Discover the sound and power of words with Deesh Mariwala
THIS Friday, experience the magic of spoken words at Indian Institute of Human Settlements with Dead Poets Society. No, we aren’t talking about the film, but the initiative by Deesh Mariwala to revive the old and true tradition of enjoying poems — by listening to them.
The Mumbai-based theatre practitioner (rather a person “who mucks around with theatre”) strongly believes that spoken words have a power of their own. And they don’t necessarily need the embellishment of a performance, a prop or an open mic night to move any body.
So, at the gathering, Mariwala will simply read out the lesser known but equally beautiful poems by men such as Lord Byron, Percy Bysshe Shelley, Ogden Nash, TS Eliot, Pablo Neruda, Federico Garcia Lorca, and William Shakespeare among others. Expect Fire and Ice and Birches from Robert Frost, or There Was A Naughty Boy from John Keats. The poems will be by great men and about men, as the session will be held a day after the International Men’s Day. “November 19 is also the World’s Toilet Day. So we’ll have some fun,” he says.
Poems in the print
The 43-year-old, who’s criss-crossed the worlds of film and media in his career, explains: “Poetry has essentially been oral. It was never meant to be in written form. That’s why you find rhythm in them. Poetry was constructed by human beings to excite our brains and remember it.”
At this point, he takes us back in history, and tells us how silent reading of the written word is a fairly modern phenomenon. “With the arrival of mass printing about 120 years ago, words started getting confined to pages, in books. Before that, people like Charles Dickens used to go around the countryside reading out his stories for 30-40 hours. The public didn’t read his works on a page silently, but heard them. That’s why the writing of that period has a very strong sense of rhythm, and poetry in it. That’s not the case with modern writers, because they are not exposed to the sound of words,” says Mariwala, who grew up reading a lot, especially stories about science and history.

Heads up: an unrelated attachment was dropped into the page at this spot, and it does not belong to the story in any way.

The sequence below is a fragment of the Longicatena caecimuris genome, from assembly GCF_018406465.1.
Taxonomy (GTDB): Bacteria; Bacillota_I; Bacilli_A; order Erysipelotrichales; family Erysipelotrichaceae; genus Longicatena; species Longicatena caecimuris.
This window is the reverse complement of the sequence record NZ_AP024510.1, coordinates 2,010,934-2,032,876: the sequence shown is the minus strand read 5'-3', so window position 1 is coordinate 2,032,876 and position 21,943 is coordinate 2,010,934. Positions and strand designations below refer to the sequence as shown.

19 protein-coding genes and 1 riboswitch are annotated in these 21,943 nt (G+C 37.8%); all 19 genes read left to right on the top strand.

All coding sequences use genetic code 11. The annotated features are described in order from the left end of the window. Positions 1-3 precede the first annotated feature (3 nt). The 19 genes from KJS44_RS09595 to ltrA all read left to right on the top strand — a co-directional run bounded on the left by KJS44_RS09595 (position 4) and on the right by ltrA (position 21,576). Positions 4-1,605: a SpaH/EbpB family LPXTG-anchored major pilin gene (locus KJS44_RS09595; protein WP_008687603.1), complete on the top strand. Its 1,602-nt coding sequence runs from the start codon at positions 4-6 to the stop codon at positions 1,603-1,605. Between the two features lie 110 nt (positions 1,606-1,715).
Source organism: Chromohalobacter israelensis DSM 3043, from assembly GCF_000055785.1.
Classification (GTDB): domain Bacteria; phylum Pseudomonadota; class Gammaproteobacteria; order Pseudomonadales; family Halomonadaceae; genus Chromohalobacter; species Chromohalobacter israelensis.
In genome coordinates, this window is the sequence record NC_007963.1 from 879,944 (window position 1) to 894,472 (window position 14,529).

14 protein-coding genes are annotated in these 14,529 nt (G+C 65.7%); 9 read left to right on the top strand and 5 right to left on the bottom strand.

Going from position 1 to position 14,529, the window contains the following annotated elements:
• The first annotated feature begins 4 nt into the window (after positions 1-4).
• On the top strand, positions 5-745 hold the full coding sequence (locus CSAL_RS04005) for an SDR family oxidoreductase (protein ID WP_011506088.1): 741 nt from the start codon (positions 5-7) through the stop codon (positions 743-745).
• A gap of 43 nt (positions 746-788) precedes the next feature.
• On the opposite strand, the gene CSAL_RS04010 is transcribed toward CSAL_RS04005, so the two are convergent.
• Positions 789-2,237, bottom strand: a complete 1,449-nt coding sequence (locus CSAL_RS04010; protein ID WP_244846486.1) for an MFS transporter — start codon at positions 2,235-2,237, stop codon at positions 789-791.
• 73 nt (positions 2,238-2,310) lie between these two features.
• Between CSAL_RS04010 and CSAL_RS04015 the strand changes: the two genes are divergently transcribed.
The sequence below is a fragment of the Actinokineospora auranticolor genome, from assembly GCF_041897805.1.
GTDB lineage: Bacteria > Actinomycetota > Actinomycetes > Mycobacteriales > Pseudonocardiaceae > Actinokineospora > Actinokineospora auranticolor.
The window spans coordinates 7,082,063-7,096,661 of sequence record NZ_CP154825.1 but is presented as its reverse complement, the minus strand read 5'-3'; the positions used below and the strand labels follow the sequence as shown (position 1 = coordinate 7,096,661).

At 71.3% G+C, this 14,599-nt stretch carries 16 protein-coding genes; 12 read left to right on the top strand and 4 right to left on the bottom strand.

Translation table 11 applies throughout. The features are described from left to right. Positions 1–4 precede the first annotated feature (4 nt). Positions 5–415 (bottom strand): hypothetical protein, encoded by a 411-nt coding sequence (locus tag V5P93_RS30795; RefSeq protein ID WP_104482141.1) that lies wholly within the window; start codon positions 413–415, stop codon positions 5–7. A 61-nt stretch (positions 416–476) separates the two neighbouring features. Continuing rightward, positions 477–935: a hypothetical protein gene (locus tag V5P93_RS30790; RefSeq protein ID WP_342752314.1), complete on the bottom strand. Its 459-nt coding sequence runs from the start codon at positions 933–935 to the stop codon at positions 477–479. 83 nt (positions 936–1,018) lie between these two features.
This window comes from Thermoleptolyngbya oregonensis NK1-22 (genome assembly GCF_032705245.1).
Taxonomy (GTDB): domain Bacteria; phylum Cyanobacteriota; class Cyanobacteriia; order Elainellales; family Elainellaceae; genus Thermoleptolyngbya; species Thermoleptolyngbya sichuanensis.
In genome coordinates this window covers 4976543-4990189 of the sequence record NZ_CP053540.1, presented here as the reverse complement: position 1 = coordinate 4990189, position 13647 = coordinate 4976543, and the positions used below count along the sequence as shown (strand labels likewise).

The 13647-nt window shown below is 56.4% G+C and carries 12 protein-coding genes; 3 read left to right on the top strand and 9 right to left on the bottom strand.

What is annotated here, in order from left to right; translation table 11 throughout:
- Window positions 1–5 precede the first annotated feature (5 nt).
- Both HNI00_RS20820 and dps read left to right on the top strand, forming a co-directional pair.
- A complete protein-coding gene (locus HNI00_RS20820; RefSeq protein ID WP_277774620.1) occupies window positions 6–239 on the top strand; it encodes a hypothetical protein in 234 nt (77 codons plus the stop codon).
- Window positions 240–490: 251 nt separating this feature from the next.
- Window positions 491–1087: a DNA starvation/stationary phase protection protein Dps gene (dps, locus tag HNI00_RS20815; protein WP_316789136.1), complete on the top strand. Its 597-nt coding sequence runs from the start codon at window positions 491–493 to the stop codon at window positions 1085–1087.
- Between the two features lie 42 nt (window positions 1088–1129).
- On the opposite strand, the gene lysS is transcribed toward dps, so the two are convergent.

Dead Poets Society (DPS) is the first in the series of gatherings which he plans to hold in the city under his performing arts brand, Wordman. “I have been building this project for a year-and-a-half to bring oral literature back to the world. It will involve DPS nights, book readings, theatre and storytelling sessions,” he adds.
Mariwala moved back to Bengaluru recently, and had tried organising poetry get-togethers in the city in the past but hopes to sustain it this time around.
November 20. Entry free. At Sadashiv Nagar. 7 pm.
— Barkha Kumari